Migrated from eDJGroupInc.com. Author: Barry Murphy. Published: 2013-02-20 04:00:26Format, images and links may no longer function correctly. Information Governance (IG) was much simpler when information existed in paper form.  Important documents were classified as records and sent to a central location to be filed and stored.  That central information store was the go-to source for information when litigation or regulatory requests arose.  There was a certain comfort in having that central control over information.  Today, however, times have changed and that comfort level has been destroyed.

In the digital age, companies have a hard time managing distributed information assets and the challenges continue to mount.  More and more information is stored outside of companies’ safe, central control – information lives out on the endpoints, sometimes outside the four walls of an organization.  Social media presents challenges to companies because of the lack of direct control over the content.  The obvious answer may be to block access to social media in the workplace, but that is not always feasible (especially outside of regulated industries).

More and more cases include social media, and case law is getting very clear – social media is discoverable.  Our survey data shows that social media is of great concern to a majority of eDiscovery professionals.  The rise in social media information requests will be important in 2013 because the ability of organizations to preserve, collect, and review social media still lags.  There are good tools for social media collection and preservation, but most eDiscovery professionals are just learning of these tools and few have experience with them.  In 2013, expect a few leaders to emerge from the field of about thirty vendors that offer social media collection and preservation.  As it is already, social media discovery is gaining mindshare.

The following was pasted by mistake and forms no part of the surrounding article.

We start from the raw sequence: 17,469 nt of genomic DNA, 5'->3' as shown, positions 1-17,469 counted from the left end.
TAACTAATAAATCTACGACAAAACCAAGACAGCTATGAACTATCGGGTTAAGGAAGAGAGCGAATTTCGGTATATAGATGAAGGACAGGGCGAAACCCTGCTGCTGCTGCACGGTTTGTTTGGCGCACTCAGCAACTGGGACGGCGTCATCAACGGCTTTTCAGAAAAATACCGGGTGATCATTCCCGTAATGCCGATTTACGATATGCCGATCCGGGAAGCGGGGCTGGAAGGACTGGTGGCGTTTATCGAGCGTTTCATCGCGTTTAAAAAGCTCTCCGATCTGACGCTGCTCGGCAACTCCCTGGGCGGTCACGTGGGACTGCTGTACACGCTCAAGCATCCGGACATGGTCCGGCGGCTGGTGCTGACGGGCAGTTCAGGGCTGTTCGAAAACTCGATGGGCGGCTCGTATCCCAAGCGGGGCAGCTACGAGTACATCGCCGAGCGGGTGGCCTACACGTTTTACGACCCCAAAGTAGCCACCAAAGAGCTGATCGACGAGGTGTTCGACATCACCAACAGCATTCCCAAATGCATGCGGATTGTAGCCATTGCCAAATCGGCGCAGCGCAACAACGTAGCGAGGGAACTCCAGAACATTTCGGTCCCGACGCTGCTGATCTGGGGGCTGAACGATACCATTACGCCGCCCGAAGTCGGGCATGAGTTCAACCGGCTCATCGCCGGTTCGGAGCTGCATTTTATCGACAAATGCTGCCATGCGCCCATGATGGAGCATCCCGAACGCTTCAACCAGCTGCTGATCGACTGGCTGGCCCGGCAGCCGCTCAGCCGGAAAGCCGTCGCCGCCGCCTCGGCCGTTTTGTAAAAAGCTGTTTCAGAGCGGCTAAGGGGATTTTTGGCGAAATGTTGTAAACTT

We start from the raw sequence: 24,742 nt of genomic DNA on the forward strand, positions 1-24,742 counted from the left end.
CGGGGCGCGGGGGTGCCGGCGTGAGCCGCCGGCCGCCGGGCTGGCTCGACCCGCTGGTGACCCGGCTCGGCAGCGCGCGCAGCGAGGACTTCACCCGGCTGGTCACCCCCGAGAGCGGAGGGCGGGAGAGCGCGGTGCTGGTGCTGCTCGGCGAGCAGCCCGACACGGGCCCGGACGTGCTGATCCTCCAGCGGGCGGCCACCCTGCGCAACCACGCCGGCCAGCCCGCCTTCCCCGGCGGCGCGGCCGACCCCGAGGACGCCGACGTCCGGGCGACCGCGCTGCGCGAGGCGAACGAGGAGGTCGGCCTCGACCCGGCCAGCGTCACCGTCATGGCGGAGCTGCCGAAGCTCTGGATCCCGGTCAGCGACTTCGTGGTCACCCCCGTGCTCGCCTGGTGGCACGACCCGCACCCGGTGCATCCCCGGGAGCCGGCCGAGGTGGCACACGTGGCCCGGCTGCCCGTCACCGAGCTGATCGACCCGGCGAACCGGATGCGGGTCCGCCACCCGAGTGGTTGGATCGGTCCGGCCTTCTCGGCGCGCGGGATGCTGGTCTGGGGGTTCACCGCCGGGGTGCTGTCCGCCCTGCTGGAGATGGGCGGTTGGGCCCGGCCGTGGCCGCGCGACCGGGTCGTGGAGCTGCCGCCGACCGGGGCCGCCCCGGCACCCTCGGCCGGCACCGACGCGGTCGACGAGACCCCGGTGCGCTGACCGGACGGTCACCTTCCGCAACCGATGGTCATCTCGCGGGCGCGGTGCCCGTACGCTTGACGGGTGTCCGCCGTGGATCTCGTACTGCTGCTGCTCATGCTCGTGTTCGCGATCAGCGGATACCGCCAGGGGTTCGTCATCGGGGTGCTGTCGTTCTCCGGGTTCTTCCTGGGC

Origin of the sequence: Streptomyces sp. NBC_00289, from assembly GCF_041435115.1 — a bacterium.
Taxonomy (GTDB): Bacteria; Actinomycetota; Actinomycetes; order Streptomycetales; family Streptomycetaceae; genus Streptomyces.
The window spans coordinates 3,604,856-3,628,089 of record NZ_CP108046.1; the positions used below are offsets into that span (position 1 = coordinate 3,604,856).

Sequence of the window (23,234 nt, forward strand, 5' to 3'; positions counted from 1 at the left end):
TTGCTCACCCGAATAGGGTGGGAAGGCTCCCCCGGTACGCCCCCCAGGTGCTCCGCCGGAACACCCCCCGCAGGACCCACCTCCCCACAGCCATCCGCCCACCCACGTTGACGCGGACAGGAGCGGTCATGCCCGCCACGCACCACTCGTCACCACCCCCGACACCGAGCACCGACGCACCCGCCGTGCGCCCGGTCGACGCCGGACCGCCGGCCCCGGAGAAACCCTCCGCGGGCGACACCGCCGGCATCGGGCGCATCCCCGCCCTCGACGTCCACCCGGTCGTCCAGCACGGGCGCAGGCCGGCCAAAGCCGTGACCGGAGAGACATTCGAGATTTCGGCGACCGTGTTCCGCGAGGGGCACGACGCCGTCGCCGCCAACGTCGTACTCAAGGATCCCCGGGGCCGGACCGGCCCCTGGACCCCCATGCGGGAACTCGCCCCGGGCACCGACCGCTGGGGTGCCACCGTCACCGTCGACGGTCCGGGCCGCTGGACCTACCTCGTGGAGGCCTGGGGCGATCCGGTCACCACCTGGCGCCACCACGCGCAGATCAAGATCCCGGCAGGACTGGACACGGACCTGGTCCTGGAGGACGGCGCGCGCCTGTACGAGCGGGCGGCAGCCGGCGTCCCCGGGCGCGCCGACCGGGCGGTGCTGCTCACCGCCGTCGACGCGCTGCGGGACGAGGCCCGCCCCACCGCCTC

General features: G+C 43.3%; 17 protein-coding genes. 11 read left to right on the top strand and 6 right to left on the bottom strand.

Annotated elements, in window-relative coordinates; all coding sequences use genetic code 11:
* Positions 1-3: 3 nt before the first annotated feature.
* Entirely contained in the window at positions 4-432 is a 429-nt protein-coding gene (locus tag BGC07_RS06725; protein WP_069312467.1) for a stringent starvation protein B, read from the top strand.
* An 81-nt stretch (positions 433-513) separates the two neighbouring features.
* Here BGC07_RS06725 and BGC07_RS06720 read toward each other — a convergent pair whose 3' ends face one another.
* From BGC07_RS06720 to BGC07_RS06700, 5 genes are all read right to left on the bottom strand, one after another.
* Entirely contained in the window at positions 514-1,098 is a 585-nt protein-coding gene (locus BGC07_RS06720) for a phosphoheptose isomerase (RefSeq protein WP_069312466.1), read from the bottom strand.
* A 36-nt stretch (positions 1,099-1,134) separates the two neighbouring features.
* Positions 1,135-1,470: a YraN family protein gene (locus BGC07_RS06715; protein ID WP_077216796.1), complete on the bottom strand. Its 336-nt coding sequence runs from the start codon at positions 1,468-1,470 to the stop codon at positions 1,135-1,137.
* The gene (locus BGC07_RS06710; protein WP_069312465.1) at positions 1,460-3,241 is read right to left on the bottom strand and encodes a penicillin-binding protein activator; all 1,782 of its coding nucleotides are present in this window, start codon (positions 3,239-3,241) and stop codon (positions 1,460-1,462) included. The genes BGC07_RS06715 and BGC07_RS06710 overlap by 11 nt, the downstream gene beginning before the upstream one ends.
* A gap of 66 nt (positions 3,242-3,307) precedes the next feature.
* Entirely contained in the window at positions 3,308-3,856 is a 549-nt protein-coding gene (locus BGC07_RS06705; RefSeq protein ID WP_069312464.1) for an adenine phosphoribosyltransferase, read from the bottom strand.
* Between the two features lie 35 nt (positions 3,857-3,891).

Social Media Governance Gaining Mindshare

Social Media Governance Gaining Mindshare

Social Media Governance is an emerging practice.  The fact is, there are many types of social media data – FaceBook, LinkedIn, Twitter, Foursquare.  All publishers have content and metadata that could be valuable to litigation or investigations.  While companies might like to argue that the data is out of scope for eDiscovery because the publishers physically hold the data, a plethora of third-party tools for collecting and preserving social media content now exist.  Companies will be hard pressed to hide behind an “undue burden” argument for not managing and collecting social media.

At eDJ, we plan to cover this area extensively.  In fact, we plan to broaden the topic and look at eDiscovery as it relates to more “social” forms of digital information. Email has long been a primary target of eDiscovery because so much communication travels through email.  Increasingly, though, people use more types of “social” interactions including instant messaging (IM) and both internal (e.g. Jive) and external (e.g. FaceBook, Twitter) social media.   The focus on external social media has been more newsworthy to date, but we believe that all sorts of collaboration methods that allow socialization of information will become very important to eDiscovery.  Look for a survey on the topic soon.  And, as always, please do comment on the article with any questions or debate.

eDiscoveryJournal Contributor and eDJ Group Lead Analyst – Barry Murphy

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